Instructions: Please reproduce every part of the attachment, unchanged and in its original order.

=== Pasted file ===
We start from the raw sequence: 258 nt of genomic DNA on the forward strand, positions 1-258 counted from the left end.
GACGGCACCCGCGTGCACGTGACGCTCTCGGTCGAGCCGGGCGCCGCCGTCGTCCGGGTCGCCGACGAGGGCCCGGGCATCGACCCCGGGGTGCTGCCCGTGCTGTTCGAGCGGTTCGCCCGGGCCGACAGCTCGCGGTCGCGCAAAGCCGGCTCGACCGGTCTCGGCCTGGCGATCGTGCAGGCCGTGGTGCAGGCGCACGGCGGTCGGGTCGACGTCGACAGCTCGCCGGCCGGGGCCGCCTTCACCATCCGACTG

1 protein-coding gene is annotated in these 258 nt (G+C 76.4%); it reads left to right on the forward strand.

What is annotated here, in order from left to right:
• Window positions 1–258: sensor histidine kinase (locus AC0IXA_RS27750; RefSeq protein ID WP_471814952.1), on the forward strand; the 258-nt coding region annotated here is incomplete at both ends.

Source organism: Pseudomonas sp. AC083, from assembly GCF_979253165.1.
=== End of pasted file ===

We start from the raw sequence: 258 nt of genomic DNA on the forward strand, positions 1-258 counted from the left end.
GACGGCACCCGCGTGCACGTGACGCTCTCGGTCGAGCCGGGCGCCGCCGTCGTCCGGGTCGCCGACGAGGGCCCGGGCATCGACCCCGGGGTGCTGCCCGTGCTGTTCGAGCGGTTCGCCCGGGCCGACAGCTCGCGGTCGCGCAAAGCCGGCTCGACCGGTCTCGGCCTGGCGATCGTGCAGGCCGTGGTGCAGGCGCACGGCGGTCGGGTCGACGTCGACAGCTCGCCGGCCGGGGCCGCCTTCACCATCCGACTG

1 protein-coding gene is annotated in these 258 nt (G+C 76.4%); it reads left to right on the forward strand.

What is annotated here, in order from left to right:
• Window positions 1–258: sensor histidine kinase (locus AC0IXA_RS27750; RefSeq protein ID WP_471814952.1), on the forward strand; the 258-nt coding region annotated here is incomplete at both ends.

Source organism: Pseudomonas sp. AC083, from assembly GCF_979253165.1.